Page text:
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The following posts were created for VisitBritain - Great Britain's Tourist Board.

 

Audley End: A very big house in the country

Indulge in some English country life with a stay at Audley End in Cambridgeshire. Stylishly decorated and comfortable on the inside, elegantly charming on the outside, Cambridge Lodge is a Victorian gatehouse and the perfect base from which to explore the Capability Brown-designed gardens and impressive Jacobean Mansion. It’s the kind of place you’d expect to find Benedict Cumberbatch being stoic in military dress.

Oxford lanes: Excessively long scarf optional

Often the best way to get the measure of a city is to just wander; Oxford’s grand colleges and winding lanes make it the perfect place to do just that. Whether you’re passing under the Bridge of Sighs or peeking into University cloisters, there’s a reassuring warmth to exploring this hallowed seat of learning. Go in autumn when gorgeous amber light catches the sandstone facades, and the footsteps of students echo in its lanes.

Dunwich Heath: Suffolk coast finery

There’s something thrillingly literary about Dunwich Heath. A gorse and heather-cloaked landscape that evokes the wild and romantic settings of England’s classic novels. Make your way along its winding paths and nooks and you half expect to see a cowled figure rushing through the purple patchwork or a stagecoach silhouetted against the setting sun.

Great Gable: Not for the faint hearted

Irrespective of the route you take up the mighty Great Gable in the Lakeland Fells, you’re going to have to do a bit of scrambling and climbing. But that’s half the fun, right? So no attempting it in cargo shorts and flip flops with a bag of Haribo; that’s the quickest way to get on the regional news. Scale this great hump of a mountain and you can officially call yourself a Lakeland climber.

Brighton’s Royal Pavilion: South coast icon

Nestling near to the famous Lanes and Palace Pier, Brighton’s Royal Pavilion is something of an incongruous sight. That said, it’s also brilliant and a bit bonkers looking with its mixture of classical and Indian styles. Chock-full of interesting history, this wonderfully eccentric landmark is a true Brighton icon. The locals love it and so will you.

Albert’s Scholss, Manchester: Wunderbar, indeed

No, Bavarian Manc isn’t the latest brand of techno from this northwest trendsetter, more how you might describe the wonderful Albert’s Schloss bier palace. Stylish but not pretentious, cool without trying too hard, and stocked with a winning selection of Pilsner, heritage brews on tap, Alpine cocktails and homemade Schnapps.

Dunnottar Castle: Fortress Aberdeenshire

A peach of a castle ruin set quite literally in the middle of nowhere, Dunnottar Castle’s biggest claim to fame is when a garrison based here saved the Scottish crown jewels by holding out against the forces of Oliver Cromwell. In your face, Roundheads! This photogenic ruin is a perfect piece of Scottish history – complete with winding path approach on which to do your best pretend-horse.

 Tonight Josephine: Wild at Waterloo

A basement cocktail bar pitched somewhere between a lipstick photoshoot, 80s music video and lame wine bar that’ll either be your favourite place in the world or your worst nightmare. With mugshots of Lindsay Lohan and Justin Bieber on the Ladies and Gents, tongue is wedged firmly in-cheek throughout its glitzy, striped interior plastered with neon slogans. Choose your cocktail from a Ziggy's Stardust, Violet Femme and No Time For Napoleon. And then run away.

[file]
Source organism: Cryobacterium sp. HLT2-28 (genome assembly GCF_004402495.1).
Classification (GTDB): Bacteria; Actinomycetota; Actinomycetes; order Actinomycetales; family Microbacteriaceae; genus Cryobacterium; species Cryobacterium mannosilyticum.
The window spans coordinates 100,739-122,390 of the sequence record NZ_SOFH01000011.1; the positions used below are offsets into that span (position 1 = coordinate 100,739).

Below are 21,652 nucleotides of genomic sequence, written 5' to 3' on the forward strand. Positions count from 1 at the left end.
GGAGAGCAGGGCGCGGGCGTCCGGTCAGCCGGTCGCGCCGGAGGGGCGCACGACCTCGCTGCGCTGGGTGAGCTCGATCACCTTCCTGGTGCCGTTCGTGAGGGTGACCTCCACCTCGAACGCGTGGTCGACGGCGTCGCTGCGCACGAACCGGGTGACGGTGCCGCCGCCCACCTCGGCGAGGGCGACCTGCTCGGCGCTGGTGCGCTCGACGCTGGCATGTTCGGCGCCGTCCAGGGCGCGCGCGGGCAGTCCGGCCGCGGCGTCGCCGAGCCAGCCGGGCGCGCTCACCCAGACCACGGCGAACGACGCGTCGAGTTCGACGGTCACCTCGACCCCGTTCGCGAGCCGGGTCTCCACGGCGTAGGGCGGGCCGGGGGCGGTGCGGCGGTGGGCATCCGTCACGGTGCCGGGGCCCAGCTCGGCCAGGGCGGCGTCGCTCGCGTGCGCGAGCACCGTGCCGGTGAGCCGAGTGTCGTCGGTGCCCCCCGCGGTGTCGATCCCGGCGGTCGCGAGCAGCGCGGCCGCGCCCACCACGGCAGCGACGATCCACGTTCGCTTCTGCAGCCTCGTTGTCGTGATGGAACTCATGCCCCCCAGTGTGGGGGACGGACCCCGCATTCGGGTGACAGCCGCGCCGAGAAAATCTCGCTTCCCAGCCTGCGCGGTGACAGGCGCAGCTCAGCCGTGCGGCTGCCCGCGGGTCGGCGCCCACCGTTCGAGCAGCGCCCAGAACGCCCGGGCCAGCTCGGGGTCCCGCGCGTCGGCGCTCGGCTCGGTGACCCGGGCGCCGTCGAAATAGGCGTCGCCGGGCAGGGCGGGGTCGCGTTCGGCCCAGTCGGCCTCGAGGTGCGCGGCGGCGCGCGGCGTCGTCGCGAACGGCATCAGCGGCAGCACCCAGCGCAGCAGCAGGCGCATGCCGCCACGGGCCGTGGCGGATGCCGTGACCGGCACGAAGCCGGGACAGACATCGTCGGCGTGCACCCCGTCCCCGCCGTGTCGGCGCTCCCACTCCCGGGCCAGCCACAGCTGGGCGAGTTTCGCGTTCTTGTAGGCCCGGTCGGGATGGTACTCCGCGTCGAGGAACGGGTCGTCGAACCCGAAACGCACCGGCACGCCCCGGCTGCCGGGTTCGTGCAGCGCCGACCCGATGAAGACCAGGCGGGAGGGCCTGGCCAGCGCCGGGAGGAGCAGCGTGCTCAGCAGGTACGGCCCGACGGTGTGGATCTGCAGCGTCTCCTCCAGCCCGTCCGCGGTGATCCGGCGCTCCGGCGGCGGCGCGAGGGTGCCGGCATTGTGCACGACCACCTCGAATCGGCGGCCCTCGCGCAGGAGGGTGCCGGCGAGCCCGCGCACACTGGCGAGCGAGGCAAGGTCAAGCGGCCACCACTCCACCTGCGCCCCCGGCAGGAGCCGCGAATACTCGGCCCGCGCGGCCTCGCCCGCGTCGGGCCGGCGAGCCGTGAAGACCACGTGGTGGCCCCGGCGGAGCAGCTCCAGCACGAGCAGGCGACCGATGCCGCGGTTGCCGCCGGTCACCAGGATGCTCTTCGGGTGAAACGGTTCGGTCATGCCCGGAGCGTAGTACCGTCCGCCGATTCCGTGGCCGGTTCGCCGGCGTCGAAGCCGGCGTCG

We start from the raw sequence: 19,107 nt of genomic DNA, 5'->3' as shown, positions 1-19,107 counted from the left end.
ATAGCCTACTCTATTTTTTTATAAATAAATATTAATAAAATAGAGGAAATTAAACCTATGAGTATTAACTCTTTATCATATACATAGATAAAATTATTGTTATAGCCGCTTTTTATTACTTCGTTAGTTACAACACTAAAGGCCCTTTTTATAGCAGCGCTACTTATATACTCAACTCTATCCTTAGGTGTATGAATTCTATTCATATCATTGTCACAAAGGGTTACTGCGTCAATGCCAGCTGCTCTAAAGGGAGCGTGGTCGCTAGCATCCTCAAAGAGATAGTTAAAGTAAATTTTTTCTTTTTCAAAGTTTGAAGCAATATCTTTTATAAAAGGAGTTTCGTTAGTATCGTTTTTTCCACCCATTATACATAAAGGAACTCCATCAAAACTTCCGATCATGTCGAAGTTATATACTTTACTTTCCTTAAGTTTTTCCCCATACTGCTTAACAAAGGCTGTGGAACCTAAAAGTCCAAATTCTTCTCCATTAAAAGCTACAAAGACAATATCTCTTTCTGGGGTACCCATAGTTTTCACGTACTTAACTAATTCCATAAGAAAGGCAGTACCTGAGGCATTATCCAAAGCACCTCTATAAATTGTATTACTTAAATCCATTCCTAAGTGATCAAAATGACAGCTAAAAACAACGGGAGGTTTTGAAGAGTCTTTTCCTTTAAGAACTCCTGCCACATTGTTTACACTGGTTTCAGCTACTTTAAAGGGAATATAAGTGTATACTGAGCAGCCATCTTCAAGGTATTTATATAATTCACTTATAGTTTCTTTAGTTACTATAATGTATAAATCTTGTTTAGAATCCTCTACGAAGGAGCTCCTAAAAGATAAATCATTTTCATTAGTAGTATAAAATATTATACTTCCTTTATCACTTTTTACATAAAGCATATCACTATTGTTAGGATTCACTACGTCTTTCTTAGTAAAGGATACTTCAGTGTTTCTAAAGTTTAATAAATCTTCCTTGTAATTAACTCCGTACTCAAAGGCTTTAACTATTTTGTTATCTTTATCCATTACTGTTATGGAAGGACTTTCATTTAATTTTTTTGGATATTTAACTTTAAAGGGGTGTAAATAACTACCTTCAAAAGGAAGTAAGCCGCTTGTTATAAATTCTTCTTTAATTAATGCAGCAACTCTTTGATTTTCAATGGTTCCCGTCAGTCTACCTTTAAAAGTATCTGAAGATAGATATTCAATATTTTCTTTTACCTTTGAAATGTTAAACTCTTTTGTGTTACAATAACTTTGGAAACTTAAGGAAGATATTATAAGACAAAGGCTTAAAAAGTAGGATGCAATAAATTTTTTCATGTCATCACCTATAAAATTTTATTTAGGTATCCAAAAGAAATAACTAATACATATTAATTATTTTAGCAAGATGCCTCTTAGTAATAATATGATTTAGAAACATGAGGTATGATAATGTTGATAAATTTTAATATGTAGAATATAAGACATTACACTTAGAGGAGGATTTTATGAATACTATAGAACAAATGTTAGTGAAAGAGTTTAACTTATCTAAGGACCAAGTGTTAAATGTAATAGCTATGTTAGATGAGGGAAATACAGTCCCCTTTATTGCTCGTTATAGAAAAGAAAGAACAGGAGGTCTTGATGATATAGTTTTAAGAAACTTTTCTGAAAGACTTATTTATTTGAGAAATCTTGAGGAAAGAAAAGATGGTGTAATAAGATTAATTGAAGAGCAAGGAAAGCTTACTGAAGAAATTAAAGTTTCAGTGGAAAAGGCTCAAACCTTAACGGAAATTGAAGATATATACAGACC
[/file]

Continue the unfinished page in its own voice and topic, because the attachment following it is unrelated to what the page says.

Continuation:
Brownsea Island: Five go mad in Dorset

Escape to an English island sanctuary in Poole Harbour and discover a tranquil setting for picnics, walks and tree-climbing among wetlands and shady woodlands. Once the stomping ground of Lord Baden-Powell and his scouts, Brownsea Island is an oasis of forgotten England with its strutting peacocks and rare red squirrels.

Belfast Botanic Gardens: Hothouse flowers

Charge your senses and soothe your spirit in this idyllic pocket of urban beauty. The Victorians knew a thing or two about gardens; the tree collections, rose garden and Palm House of Belfast Botanic Gardens make it the ideal spot for people watching, cloud gazing or just taking a break from city life.

Dartmouth: Artistic impressions by the sea

There’s something particularly special about a certain kind of English coastal town. Whatever it is, Dartmouth has it in spades. You’ll find it in its laid-back harbour vibe, love of seafood and nearby golden beaches; and during Shakespeare Week when the castle is illuminated for outdoor theatre, and when local artists open their doors to you in October for Galleries Week.

Bath Retro Store: A treasure trove of childish delights

With its achingly nostalgic facade that demands pressing your face against the glass, the Bath Retro Store is an Aladdin’s cave packed floor to ceiling with board games, cars, robots, clowns, puzzles and anything else that small girls and boys used to spend their pocket money on.

Cockington Village: An olde English embrace

If you were asked to imagine a quintessential English village, you might come up with something like Cockington Village in Torquay, which dates back to the 16th century. Cream teas, check; manor house, yep; thatched-roof pub, got it. With an ancient gamekeeper’s cottage nestling in the woods, abandoned water mill and old stocks for selfies, it’s an English time capsule well worth exploring.

Tintagel Castle: Myths and legends on the Cornish coast

An atmospheric and rugged outcrop where history meets legend, Tintagel Castle is a thrillingly wild medieval fortification perched high on the cliffs between Padstow and Bude in Cornwall. Get your King Arthur on and stride across the bridge to this mysterious Dark Age settlement… Or hang back and enjoy the view with a nice ice cream.